Tag Archives: sustainable IT

Some reflections on the UCISA Bursary and Educause

simon

 

 

Simon Geller
Senior Project Manager
University of Sheffield
Member of UCISA-PCMG

 

 

I was very pleased to win a bursary to attend Educause 15. On reflection, however, I’m not sure that this is the best conference for bursary applicants to apply to.

So, what are my reservations? Well, it’s a very large conference, and therein lies the problem. It was hard to pick out presentations that could be relevant to my role, varied as it is, and I’d say my judgement was about 50% correct.

With the plenary sessions, of course, there were no choices to be made other than to get up and be ready. These large events were very professionally presented, although the topics were highly generalised – I think the conference could have had more of them, with speakers who had a strong overview of ICT in HE.

So how was the bursary of benefit to my professional development, to my institution, and to the HE IT community? The key thing I brought home was that my colleagues in the US are facing the same problems as we do in the UK – institutional inertia, resistance to change, ever-reducing budgets and ever-higher workloads, with a failure of senior management either to defend the industry or to bring in the kind of far-reaching changes that would enable us to adapt more quickly to changing circumstances, whether that is the political landscape or technological advances. However, my US colleagues didn’t seem to have the answers to these questions any more than we do in the UK.

Coming from University of Sheffield, the slow rate with which US institutions had embraced new technology was also quite striking. Technologies such as Google Docs, which we have been using for years, seemed like strange new innovations to many people. This is, however, not much different from UK institutions, with many still dependent on legacy systems for their core services.

I also learnt that interest in “sustainable IT” is on the wane. To an extent, this is because sustainability has become more embedded in the industry – personal devices and data centres have become more efficient, while the adoption of cloud services, which give institutions the opportunity to off-load their carbon footprints onto the cloud provider, do tend to be more energy-efficient than locally provided ICT services.

On reflection, therefore, I think it would be better to encourage colleagues to apply for bursaries to attend conferences that focus on their specialised areas, rather than big, generalised conferences.

Interested in applying for a UCISA bursary? Then visit UCISA Bursary Scheme 2018.

Looking to the future: sustainable IT and HE web presence

simon

Simon Geller
Senior Project Manager
University of Sheffield
Member of UCISA-PCMG

Day Two at Educause

I started the day at 8am – the Yanks get up early! – with a session on Google Apps. Sheffield was an early adopter of Google so I had an in on this but the session got a bit bogged down in questions about account creation and deletion rather than the potential for collaboration.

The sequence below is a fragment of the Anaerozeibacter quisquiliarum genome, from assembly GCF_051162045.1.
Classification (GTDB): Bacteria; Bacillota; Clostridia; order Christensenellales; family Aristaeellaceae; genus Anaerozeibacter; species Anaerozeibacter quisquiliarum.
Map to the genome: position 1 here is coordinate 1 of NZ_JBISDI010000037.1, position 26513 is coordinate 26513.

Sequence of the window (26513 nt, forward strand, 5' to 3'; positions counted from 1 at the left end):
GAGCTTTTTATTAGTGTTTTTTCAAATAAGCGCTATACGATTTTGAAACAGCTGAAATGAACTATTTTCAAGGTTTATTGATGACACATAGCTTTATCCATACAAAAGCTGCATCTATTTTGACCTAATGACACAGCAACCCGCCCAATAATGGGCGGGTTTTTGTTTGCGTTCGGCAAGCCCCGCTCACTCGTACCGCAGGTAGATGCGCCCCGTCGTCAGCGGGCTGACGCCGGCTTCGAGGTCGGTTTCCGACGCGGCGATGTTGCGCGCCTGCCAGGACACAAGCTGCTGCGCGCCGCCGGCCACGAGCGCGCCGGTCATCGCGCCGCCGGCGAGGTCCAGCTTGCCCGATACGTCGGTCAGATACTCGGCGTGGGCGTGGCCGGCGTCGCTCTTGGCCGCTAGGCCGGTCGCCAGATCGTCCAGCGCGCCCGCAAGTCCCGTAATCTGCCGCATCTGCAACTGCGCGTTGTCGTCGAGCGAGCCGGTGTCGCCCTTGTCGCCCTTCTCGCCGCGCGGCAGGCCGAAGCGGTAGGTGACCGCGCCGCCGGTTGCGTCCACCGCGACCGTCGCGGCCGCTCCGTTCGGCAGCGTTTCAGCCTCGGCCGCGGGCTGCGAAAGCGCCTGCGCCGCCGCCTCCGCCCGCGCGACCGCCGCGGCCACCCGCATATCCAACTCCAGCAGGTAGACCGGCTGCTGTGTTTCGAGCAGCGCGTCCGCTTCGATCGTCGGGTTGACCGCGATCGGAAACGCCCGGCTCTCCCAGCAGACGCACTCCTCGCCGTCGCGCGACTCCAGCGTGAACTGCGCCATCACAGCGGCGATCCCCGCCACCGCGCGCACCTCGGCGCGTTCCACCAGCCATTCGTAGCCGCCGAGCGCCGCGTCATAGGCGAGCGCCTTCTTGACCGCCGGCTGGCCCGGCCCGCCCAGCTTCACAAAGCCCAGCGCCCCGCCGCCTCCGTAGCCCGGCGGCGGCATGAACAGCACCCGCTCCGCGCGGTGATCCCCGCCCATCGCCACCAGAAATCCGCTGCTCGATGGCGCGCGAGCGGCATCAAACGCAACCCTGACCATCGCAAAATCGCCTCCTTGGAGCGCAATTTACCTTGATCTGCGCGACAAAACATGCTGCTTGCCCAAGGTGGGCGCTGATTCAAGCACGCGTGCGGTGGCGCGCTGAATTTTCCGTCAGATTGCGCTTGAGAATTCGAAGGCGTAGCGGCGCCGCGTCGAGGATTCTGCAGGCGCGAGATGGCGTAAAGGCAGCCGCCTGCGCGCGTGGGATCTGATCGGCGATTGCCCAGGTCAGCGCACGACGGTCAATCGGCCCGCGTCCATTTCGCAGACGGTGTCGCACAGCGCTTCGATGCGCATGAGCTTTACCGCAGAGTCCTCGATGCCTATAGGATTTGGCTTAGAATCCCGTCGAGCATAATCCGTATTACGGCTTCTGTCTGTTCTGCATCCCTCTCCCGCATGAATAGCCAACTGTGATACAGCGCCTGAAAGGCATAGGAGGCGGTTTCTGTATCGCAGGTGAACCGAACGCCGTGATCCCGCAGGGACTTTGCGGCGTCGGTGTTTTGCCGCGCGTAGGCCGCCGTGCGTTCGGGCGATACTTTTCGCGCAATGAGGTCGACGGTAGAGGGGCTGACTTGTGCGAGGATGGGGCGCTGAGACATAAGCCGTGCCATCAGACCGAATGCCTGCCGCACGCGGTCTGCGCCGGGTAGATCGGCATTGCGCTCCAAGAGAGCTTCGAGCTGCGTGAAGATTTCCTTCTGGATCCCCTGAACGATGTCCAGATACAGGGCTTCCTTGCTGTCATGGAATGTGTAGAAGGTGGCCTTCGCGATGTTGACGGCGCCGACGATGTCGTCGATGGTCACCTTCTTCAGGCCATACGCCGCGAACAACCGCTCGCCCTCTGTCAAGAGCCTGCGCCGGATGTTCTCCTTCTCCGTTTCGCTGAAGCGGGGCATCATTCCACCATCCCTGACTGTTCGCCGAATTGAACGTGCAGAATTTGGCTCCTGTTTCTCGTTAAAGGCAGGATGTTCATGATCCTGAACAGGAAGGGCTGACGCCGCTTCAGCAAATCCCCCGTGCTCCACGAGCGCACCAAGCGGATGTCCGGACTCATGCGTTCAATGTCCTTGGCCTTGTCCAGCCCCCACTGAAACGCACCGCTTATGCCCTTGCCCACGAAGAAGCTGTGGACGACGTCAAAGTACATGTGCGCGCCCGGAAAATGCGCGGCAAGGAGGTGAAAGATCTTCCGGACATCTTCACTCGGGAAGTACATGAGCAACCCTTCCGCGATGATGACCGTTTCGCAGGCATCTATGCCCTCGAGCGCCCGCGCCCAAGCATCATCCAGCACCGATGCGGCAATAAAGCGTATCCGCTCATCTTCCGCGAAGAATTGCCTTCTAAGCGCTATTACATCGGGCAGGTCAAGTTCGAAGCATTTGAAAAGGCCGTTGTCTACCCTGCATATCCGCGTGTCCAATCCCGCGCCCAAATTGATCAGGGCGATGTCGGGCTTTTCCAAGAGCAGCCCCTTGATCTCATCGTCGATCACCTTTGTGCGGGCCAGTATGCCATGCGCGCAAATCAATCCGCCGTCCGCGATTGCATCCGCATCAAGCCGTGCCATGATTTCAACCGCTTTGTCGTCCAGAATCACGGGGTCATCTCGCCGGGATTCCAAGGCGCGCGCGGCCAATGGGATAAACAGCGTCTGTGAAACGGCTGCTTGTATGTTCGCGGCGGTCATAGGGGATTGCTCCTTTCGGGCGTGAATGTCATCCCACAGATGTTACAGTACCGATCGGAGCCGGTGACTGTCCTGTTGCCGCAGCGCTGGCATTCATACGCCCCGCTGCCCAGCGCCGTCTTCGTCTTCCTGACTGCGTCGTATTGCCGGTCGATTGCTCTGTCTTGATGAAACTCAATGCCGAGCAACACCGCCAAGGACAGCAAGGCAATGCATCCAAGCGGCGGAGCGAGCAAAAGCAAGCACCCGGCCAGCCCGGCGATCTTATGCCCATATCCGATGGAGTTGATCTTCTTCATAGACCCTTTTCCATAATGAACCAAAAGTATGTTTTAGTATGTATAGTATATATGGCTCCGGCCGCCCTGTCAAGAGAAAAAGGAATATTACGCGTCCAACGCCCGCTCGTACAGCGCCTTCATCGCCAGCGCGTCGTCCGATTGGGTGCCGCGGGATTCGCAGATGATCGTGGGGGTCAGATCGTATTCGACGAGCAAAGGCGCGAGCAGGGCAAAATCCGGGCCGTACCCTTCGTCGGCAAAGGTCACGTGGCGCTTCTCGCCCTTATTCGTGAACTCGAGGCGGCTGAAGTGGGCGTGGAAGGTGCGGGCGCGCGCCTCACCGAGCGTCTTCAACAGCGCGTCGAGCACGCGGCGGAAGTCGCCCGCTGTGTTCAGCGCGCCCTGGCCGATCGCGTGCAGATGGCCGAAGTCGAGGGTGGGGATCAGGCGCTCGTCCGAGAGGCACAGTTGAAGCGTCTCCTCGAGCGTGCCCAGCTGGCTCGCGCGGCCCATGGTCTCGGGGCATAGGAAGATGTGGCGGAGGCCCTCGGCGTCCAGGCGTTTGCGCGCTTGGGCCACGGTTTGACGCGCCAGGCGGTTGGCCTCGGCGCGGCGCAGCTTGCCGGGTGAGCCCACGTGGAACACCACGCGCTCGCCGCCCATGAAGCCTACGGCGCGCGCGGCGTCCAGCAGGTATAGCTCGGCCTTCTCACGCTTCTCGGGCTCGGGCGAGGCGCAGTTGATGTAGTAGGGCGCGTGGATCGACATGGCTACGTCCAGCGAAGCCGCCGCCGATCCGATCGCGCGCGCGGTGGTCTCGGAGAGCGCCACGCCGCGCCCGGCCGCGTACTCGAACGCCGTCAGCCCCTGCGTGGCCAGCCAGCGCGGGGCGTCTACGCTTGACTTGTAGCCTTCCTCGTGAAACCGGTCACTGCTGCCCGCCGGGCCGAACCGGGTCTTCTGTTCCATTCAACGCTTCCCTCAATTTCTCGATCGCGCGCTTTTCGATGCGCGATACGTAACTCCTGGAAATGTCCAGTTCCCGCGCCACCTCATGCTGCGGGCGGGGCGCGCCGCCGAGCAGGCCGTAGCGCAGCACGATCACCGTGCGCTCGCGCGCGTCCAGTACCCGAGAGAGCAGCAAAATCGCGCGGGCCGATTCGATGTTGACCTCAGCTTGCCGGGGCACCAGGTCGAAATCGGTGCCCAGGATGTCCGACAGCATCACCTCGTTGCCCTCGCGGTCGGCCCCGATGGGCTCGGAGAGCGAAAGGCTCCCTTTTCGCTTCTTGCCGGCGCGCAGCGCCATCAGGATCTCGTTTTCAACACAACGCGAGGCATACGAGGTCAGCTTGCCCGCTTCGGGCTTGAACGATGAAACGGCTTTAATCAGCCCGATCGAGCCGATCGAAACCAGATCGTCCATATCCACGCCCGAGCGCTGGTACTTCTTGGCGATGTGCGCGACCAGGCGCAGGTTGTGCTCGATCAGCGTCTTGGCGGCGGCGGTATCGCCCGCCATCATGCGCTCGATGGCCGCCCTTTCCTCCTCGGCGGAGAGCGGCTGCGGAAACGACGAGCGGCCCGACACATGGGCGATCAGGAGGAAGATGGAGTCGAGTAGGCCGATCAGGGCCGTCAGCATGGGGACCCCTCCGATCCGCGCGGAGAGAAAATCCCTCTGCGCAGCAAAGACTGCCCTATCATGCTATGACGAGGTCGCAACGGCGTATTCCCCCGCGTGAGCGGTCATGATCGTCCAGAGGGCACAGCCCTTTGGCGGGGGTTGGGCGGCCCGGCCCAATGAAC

Sustainable IT
Then I moved on to a discussion session about sustainable IT. This doesn’t get talked about so much these days – I think one of the reasons for this is that the movement into cloud services means that institutions aren’t quite so conscious of their energy footprint. Also, IT shouldn’t beat itself up too much about how green it is – we enable so much green activity in other areas, from maps and journey planners on smartphones that make people feel more comfortable about walking and using public transport rather than driving, pool bike schemes that you register for online, to smart energy management systems and systems that make industrial processes much more efficient. The future is Green IT that you don’t even notice.

A presentation from the University of Edinburgh on helping non-project managers to deliver success
In the afternoon, I thought I’d better support our Edinburgh colleagues and went to their presentation  on how they provide support for non-vocational project managers. Although the AV wasn’t being helpful the level of resource they had brought to the issue was impressive.

Then I continued on my quest to discover where the web would take us in the next 10 years. The key message from What Will Your .Edu Site Look Like in 10 Years?  is that your web presence will be going out and looking for your customers rather than waiting for them to come to you.

Later I found myself in a compliance session I hadn’t really intended to go, but thought I’d take risk and stick with it. The message I took away from that is that there are two types of institutions – those that have been hacked, and those that had been hacked and don’t know about it. Scary!

The final session I attended that day was a trend analysis run by journalists from the Chronicle of Higher Education , and the takeaway from that was that we used to talk about the for-profit sector, now, in the US at least, the whole area is for-profit. Plus two questions to ask suppliers: “What research is (that assertion) based on? and “What’s the upgrade cycle?” – cutting edge tech doesn’t stay there for long.